The One Reason You Need Content Marketing [Research]

5 Content Marketing Tips

In today’s advertising rich environment, you need content marketing regardless of whether your organization is a B2B, B2C, Not-for-Profit or solopreneur. The one big reason is trust! Beyond the fact that content marketing powers social media, search and sales, marketers must use content marketing because consumers don’t trust advertising.

This isn’t a newsflash. While advertising credibility has been on the decline for years, recent Nielsen research link underscores this continuing trend.

Even more alarming for marketers looking to reach shoppers on-the-go, potentially in your store and ready to purchase is the fact that mobile and social media platforms have the lowest levels of consumer trust. According to Nielsen about a third or less of customers surveyed had confidence in these advertising formats.

Interestingly, advertising in older media formats such as television, newspapers, magazines, movies and billboards yielded higher levels of trust in the 40% to 50% range. It’s as if age of media platform translated to trust.  Content marketing drives trust - Nielse

So how do you distribute your marketing message without advertising?

Content marketing is the antidote for consumers’ lack of trust in advertising. Nielsen’s research found that consumers thought content marketing in the form of email, company websites and editorial content was more credible than advertising. Unlike advertising, content marketing is void of promotion so there’s no sell, sell, sell. It uses a human voice and relates information and answers customers seek, enhancing its credibility.

Want to take your message’s reliability up a notch?

Add customer reviews and social sharing to your content to enable customers and the public to share their opinions and your content. This is important because customers trust other customers and their family and friends more than your marketing.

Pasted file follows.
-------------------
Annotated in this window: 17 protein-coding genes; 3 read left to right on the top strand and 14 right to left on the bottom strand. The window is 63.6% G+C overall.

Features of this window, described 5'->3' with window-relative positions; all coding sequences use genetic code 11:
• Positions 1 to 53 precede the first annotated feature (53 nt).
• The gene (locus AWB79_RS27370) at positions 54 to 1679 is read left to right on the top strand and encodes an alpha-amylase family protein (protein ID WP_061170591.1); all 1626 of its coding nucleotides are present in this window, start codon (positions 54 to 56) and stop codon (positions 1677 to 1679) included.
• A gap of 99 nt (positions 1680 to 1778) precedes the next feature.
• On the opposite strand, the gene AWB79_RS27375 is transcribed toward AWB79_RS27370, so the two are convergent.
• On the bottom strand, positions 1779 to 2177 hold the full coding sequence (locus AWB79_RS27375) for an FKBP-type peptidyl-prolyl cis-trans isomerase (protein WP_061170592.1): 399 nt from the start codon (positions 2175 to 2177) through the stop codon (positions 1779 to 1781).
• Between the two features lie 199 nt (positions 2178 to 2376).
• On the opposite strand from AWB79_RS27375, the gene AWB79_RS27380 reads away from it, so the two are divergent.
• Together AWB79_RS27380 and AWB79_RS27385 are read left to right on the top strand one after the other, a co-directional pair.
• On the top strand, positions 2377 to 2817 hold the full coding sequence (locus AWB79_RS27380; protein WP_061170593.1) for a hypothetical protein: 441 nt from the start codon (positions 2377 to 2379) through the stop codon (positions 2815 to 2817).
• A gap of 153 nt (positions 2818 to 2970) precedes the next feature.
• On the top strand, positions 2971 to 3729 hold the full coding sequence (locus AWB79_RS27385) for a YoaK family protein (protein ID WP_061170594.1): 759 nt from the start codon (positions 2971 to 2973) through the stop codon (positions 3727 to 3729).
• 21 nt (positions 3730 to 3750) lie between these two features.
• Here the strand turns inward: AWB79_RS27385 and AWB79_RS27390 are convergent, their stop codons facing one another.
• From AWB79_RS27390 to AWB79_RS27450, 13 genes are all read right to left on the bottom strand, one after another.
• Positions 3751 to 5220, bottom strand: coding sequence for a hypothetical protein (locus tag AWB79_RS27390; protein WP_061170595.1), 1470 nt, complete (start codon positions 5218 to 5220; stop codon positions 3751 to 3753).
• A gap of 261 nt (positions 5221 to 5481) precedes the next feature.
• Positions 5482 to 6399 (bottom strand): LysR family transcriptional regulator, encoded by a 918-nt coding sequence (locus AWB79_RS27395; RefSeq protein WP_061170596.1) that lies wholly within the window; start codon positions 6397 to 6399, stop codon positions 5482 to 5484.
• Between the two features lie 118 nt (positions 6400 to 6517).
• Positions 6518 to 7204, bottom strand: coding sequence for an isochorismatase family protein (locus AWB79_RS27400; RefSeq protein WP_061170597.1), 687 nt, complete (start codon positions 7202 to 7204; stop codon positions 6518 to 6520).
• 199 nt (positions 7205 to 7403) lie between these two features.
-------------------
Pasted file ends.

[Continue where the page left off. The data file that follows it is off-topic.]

Another way to increase your message’s credibility is repetition. Based on Edelman’s 2012 Trust Barometer, consumer skepticism translates to the your target audience’s need to receive your message three to five times before they believe it. Bear in mind that roughly one fifth of those surveyed required more than five repetitions. 

Compared to Nielsen’s findings, Edelman’s research showed consumers’ trust of media at lower levels. Interestingly the biggest jump was for social media. But don’t rush to shift your advertising budget without taking a closer look. While trust of companies on social media grew 75% since 2011, it’s still only 15%, which is a very low level. This is attributable to the fact that people are on social media to socialize and don’t necessarily believe that firms are transparent in their activities.

To better position your content marketing’s integrity, use Edelman’s findings to guide your content creation.

Here are five tips to get your content marketing’s trustworthiness on track.

  1. Treat customers and employees with respect. Be open where appropriate about your firm’s business practices. Good manners go a long way. Remember customers observe how you treat your employees and others in their organization.
  2. Be transparent in your dealings. Keep confidential information private but where appropriate let employees and customers see how you do business.
  3. Show your organization is ethical in its practices. In a social media environment, it’s critical to act in good faith.
  4. Seek strong company representatives to create content and represent your organization. Use academics, technical experts within your organization, other consumers and regular employees to create and present your content. When using visual media such as video and photographs, make sure they reflect company positions in their dress, language and settings.
  5. Deal with a PR crisis quickly. Don’t let it fester. Act quickly and decisively before it controls you.

When it comes to building trust, understand that it takes time just as it does in real life. You need to take one step at a time.

What other suggestions do you have?

Happy marketing,
Heidi Cohen


Here are some related articles of interest.

Photo credit: http://www.flickr.com/photos/mrs_logic/3799729875/
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  • http://www.textbroker.us/ Brendan Delaney

    Good stuff, Heidi.  I write a weekly blog post called the Textbroker Top 5, summarizing what I think are the top 5 articles each week in content marketing.  I’ll include this post.  I think you’re going to be a staple in the weekly TT5.  http://blog.textbroker.com/tag/top5/

  • BusinessFromTheKitchenTable

    Do you believe content marketing is different from article marketing? The latter is of course less preferred as it sounds like filling the web with plr articles.